As I wake up to headlines that say the world is careening like an old car with no brakes at the edge of an abyss, I remember that the used survival book I had banked on to save me when it came to this -- Bradford Angier's How to Stay Alive in the Woods -- is probably a load of crap.
Along with practical information that gave me confidence I could not only stay alive but dress stylishly in the post apocalyptic woods, like:
Some aborigines make waterproof garments by opening the dried intestines of large animals and sewing the strips together vertically with sinew.
...were ambiguous passages like this:
The point is: no ordinary problem will stump any of us for very long if we possess sufficient enterprise and ingenuity to have a reasonable chance of surviving at all.
...that robbed me of confidence and made me wonder if the cigars and brandy he was enjoying as he wrote this stuff -- probably with a silver fountain pen, while dressed in a smoking jacket in a wood paneled study -- had dulled his interest in the reader's survival.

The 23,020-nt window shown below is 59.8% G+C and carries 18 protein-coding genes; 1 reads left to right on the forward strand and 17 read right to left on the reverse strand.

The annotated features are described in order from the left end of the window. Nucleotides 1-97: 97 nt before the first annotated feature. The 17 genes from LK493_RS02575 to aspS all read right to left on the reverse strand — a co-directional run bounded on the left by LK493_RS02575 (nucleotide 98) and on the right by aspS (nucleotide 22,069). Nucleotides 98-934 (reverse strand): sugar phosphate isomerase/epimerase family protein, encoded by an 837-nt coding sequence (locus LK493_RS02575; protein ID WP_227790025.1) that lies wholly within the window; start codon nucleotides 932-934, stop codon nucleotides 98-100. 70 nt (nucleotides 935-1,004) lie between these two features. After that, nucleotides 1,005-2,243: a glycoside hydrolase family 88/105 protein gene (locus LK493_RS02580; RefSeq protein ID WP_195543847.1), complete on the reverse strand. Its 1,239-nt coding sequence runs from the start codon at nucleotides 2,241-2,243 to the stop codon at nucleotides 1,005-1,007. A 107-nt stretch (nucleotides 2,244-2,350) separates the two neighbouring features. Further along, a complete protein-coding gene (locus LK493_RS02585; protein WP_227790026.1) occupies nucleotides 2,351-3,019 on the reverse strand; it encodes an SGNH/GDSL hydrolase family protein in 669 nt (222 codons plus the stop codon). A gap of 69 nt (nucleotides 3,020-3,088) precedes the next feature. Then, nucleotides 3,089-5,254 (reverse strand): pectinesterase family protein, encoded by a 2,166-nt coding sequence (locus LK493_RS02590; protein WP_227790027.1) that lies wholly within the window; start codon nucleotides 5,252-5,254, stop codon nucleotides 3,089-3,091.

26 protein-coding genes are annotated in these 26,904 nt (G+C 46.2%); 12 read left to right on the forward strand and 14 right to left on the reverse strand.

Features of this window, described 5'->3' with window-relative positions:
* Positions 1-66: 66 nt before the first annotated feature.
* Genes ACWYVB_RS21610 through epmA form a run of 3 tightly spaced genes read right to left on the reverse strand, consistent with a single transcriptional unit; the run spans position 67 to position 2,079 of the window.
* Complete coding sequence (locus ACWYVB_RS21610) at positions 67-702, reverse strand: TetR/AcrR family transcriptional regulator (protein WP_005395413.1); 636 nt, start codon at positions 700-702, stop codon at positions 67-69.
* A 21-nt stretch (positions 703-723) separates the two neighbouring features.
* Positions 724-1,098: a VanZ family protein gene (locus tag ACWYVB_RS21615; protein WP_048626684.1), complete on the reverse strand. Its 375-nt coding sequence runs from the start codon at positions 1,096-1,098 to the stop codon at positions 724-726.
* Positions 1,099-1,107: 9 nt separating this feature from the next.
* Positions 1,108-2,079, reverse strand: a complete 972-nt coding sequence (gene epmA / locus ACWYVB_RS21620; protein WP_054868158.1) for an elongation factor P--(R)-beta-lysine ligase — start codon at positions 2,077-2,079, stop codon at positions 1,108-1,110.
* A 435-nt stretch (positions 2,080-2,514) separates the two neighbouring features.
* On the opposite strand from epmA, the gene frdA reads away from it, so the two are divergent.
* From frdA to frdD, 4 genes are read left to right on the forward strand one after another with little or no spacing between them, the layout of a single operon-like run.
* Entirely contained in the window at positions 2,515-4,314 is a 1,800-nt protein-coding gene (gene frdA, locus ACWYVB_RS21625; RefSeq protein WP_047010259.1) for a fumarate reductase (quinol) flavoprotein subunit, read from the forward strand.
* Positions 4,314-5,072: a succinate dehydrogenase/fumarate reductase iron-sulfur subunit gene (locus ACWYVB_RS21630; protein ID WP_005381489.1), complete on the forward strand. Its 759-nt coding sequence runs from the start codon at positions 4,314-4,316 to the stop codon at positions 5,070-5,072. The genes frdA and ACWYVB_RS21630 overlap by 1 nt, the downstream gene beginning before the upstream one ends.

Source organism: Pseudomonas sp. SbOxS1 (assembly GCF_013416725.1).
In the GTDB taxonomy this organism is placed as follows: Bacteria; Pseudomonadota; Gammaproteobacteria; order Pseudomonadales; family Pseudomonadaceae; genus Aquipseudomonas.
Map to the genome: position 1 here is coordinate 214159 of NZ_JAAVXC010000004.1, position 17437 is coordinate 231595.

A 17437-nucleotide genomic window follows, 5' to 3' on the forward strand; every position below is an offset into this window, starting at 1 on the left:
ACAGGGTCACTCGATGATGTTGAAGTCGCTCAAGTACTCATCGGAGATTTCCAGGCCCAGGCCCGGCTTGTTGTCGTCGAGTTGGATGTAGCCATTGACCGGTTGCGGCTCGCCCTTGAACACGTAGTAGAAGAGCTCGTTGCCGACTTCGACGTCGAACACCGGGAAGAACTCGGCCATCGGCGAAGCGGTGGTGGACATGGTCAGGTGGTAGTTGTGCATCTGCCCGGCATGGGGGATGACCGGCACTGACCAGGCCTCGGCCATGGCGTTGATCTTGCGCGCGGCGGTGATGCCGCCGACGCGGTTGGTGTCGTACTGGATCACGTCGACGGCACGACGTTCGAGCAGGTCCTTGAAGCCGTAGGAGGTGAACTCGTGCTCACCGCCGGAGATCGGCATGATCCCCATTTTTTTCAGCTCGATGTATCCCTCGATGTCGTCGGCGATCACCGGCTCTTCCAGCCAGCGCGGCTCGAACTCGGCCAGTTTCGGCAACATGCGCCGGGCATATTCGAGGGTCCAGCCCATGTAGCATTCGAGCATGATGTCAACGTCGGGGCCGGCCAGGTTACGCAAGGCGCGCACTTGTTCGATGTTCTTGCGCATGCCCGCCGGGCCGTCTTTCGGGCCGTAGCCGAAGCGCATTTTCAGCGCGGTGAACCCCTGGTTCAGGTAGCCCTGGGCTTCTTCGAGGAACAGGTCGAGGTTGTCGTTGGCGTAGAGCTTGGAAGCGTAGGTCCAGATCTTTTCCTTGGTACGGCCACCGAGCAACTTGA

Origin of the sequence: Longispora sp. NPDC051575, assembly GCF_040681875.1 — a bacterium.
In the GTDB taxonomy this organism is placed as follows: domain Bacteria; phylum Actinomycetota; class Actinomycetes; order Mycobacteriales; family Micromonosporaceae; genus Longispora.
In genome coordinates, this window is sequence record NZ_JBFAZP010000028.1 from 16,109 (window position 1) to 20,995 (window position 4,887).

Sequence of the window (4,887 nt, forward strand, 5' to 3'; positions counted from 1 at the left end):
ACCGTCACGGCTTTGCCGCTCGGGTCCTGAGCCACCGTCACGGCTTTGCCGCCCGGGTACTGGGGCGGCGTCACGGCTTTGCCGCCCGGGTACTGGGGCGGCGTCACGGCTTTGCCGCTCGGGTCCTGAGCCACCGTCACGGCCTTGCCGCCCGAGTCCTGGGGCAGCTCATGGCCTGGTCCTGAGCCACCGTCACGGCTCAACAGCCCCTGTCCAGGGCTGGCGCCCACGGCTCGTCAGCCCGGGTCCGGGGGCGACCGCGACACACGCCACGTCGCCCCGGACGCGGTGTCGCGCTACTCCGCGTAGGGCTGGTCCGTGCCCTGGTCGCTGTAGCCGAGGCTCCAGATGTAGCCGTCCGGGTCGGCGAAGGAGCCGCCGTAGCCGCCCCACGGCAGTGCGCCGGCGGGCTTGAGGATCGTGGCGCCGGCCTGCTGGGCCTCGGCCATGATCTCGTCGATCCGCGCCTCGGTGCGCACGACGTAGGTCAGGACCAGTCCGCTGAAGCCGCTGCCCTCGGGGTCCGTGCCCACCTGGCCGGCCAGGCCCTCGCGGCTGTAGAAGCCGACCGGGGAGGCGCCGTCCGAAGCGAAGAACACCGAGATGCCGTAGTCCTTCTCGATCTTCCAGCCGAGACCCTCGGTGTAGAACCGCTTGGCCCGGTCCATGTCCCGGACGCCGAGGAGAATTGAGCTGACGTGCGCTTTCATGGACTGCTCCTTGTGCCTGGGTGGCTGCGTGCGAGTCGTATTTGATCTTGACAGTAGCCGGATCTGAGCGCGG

So I will have to go with guidance from my backup survival book, Cormac McCarthy's The Road. You would think a story about a father and son walking south in a gray, post apocalyptic world, dodging fiendish perverts and cannibals as they hone their survival skills, would be boring on top of grim.
But The Road turns out to be suspenseful and deep, and McCarthy -- who can pour on the turgid prose until you feel like a soggy stack of pancakes drowning under a bottomless bottle of thick purple syrup -- in this case manages to pull life and hope from a restricted, monochrome reality in a natural way.
The Road tells me I will have to do some horrible things to survive, like bushwhacking bushwhackers before they bushwhack me, and mating with hill country Jezebels with enough inbred genetic damage to make sure our Jethro spawn are dim witted enough to want to survive a sooty hell on earth.
And it tells me that after this house of cards collapses, with any luck, we will meet again in the grayness of spring, perhaps on the Gulf Coast, where we will find a boat.
It will be years before the smoke clears, but the sail will hold, the wind will know the way, and before long we can start over fresh, free of fiends. (Except for those stowed in our genes.)